On the Cultural Inaccessibility of Gaming: Invading, Creating, and Reclaiming the Cultural Clubhouse
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This dissertation uses intersectional feminist theory and Autoethnography to develop the concept of “cultural inaccessibility”. Cultural inaccessibility is a concept I’ve created to describe the ways that women are made to feel unwelcome in spaces of game play and games culture, both offline and online. Although there are few formal barriers preventing women from purchasing games, playing games, or acquiring jobs in the games industry, this dissertation explores the formidable cultural barriers which define women as “space invaders” and outsiders in games culture. Women are routinely subjected to gendered harassment while playing games, and in physical spaces of games culture, such as conventions, stores, and tournaments. This harassment and abuse is intensified toward female journalists, developers and academics who choose to speak publicly about sexism within the culture, particularly since the 2014 rise of Gamergate. This dissertation illustrates the parallel development of games culture and women’s continued exclusion from it, from the exclusionary sexism of J. R. R. Tolkien’s writing to the development of the “Gamer” as a fixed (and stereotypically cis-male) identity in the pages of video game magazines of the 1980s and ‘90s, to the online “Gamer activism” of today. At the same time, I also explore my own experiences as a female gamer and academic in the 2010s, using projects I have been a part of as a means of reflecting on developments in the broader culture. I first discuss a short machinima (a film made within a video game) that Elise Vist and I created within the 2007 Massively Multiplayer Online Role-Playing Game Lord of the Rings Online entitled Lady Hobbits. Lady Hobbits becomes an entry point to consider the historical cultural inaccessibility of women’s representations in seminal male-dominated media such as The Lord of the Rings. I then discuss the gender and games advocacy group that I co-founded at the University of Waterloo, The Games Institute Janes (GI Janes), and the many gaming events that we ran, comparing the experience of our gender-integrated and women-only game nights. The challenges I experienced organizing GI Janes fuels my analysis of the cultural inaccessibility of game play for girls and women, as demonstrated by the tangled gender dynamics at play in the eSports community and Super Smash Brothers fandom. Lastly, I discuss my experiences as a staff member, and eventual first female editor-in-chief, of game studies publication First Person Scholar (FPS). This chapter interrogates the cultural inaccessibility of writing and publishing about games for women in the academic field of game studies, and the ways in which game studies’ links to gamer identity replicate games culture’s troubling sexism. The dissertation concludes with a discussion of the more recent connections between games culture, Gamergate, and conservative political groups such as the Alt-right. The conclusion asks how women can study games culture and the politically-motivated violence with which it is has recently been linked if doing so puts us at risk of becoming a target of harassment and abuse. It underscores the importance of future social justice-oriented work in academia and at large. In summary this dissertation moves from examining the historical inaccessibility of representation and participation (chapter 2), to the inaccessibility of game play (chapter 3), to the inaccessibility of participation in the discourse of games culture (chapter 4), before finally moving to a conclusion about Gamergate and politics in 2018 and how cultural inaccessibility has become a problem that is much larger than just games culture (chapter 5).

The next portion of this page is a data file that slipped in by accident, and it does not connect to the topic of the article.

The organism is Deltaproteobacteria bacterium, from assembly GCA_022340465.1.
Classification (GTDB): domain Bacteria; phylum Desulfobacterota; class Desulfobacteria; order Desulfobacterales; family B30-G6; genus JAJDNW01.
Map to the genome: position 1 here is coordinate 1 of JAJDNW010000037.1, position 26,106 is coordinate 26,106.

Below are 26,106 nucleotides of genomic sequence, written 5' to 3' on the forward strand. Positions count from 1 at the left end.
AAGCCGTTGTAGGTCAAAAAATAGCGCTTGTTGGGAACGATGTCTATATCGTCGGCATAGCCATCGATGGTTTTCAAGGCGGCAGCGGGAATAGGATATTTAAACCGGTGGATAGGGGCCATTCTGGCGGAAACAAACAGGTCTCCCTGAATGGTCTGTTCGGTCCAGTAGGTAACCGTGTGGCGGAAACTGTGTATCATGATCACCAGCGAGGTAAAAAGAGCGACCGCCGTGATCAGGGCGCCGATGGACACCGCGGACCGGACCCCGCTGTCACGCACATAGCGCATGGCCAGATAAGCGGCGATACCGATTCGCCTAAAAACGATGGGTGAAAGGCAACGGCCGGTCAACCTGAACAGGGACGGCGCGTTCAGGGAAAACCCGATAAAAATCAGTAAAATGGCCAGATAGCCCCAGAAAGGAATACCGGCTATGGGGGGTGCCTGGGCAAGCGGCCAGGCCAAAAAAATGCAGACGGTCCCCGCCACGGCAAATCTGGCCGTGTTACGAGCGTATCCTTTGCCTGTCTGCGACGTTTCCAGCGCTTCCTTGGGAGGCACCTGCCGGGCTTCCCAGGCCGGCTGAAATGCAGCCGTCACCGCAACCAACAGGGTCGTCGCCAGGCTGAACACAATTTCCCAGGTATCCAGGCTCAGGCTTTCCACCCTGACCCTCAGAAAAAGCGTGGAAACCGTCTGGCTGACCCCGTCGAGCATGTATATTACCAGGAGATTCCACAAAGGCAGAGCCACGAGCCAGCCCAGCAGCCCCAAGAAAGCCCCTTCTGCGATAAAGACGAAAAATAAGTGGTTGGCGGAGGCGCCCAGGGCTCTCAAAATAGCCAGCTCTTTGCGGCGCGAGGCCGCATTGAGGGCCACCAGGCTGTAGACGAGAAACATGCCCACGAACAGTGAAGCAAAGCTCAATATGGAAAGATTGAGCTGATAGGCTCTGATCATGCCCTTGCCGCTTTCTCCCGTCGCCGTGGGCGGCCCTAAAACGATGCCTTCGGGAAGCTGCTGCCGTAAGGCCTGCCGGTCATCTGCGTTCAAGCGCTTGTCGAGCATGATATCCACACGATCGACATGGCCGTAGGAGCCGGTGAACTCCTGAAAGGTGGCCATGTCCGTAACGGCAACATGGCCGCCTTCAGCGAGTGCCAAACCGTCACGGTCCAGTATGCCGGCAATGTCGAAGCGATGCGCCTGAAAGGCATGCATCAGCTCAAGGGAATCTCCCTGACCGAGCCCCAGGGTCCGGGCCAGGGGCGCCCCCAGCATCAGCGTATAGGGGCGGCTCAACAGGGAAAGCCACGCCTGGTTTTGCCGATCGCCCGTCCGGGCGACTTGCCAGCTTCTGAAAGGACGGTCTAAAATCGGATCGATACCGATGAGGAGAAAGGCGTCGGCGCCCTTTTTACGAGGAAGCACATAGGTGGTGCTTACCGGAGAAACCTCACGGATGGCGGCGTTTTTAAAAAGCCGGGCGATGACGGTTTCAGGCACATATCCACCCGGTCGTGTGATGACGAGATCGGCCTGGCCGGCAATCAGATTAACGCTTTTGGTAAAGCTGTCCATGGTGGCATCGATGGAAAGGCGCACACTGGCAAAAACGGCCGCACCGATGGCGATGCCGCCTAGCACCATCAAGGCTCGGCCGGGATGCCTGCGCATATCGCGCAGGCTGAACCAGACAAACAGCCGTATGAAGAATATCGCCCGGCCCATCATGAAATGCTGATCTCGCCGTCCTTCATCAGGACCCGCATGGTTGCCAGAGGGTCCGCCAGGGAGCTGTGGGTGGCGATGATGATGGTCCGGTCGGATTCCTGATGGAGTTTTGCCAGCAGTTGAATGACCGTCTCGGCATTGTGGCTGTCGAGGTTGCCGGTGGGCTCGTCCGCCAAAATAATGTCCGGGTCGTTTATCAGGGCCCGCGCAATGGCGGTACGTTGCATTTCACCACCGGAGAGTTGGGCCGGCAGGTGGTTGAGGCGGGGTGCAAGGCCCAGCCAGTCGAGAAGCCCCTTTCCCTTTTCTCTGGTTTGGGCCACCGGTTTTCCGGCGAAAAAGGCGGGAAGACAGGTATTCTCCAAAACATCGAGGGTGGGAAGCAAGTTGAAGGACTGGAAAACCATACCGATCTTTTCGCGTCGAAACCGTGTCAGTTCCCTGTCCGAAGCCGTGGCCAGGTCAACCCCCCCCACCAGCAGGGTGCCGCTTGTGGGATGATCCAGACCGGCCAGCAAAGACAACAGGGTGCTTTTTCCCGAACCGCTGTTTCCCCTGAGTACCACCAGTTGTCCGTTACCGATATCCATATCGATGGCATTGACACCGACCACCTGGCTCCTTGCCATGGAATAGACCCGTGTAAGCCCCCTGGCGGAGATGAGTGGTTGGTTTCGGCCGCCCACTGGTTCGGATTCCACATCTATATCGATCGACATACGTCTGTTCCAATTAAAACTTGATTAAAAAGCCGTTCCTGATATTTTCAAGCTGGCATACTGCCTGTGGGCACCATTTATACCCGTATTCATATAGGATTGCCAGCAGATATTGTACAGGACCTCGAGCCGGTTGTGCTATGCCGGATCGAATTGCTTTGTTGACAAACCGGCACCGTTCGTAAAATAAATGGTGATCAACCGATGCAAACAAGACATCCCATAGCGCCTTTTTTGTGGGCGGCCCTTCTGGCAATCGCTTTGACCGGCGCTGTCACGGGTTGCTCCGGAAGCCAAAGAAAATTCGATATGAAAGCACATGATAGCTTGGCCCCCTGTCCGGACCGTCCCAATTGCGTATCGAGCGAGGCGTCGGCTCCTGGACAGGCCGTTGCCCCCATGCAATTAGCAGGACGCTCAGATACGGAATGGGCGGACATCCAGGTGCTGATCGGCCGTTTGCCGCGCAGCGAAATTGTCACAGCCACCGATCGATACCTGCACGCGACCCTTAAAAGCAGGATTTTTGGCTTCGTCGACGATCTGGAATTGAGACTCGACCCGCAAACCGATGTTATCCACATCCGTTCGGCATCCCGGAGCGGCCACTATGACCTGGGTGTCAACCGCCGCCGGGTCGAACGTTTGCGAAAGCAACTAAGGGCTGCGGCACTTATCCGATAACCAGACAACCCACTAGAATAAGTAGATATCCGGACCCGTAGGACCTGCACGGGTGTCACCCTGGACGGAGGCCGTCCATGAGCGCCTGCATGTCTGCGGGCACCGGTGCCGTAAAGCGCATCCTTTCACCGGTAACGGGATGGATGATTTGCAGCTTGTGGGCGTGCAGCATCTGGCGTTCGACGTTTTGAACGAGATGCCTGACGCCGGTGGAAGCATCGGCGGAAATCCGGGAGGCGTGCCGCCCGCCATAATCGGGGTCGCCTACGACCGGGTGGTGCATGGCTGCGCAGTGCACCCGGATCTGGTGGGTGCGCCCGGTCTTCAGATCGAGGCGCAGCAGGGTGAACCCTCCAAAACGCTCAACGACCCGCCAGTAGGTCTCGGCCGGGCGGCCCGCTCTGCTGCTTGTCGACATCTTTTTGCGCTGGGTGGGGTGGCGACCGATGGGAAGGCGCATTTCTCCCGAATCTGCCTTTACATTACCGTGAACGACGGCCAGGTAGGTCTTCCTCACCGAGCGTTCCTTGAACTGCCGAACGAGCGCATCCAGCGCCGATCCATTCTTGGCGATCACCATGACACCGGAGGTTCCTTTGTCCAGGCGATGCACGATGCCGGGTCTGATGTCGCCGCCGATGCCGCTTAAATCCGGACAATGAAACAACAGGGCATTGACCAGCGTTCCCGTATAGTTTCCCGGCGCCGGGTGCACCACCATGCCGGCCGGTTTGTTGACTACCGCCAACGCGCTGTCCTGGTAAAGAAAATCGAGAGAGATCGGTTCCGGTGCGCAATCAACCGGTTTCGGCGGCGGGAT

Cite this version of the work
Emma Vossen (2018). On the Cultural Inaccessibility of Gaming: Invading, Creating, and Reclaiming the Cultural Clubhouse. UWSpace. http://hdl.handle.net/10012/13649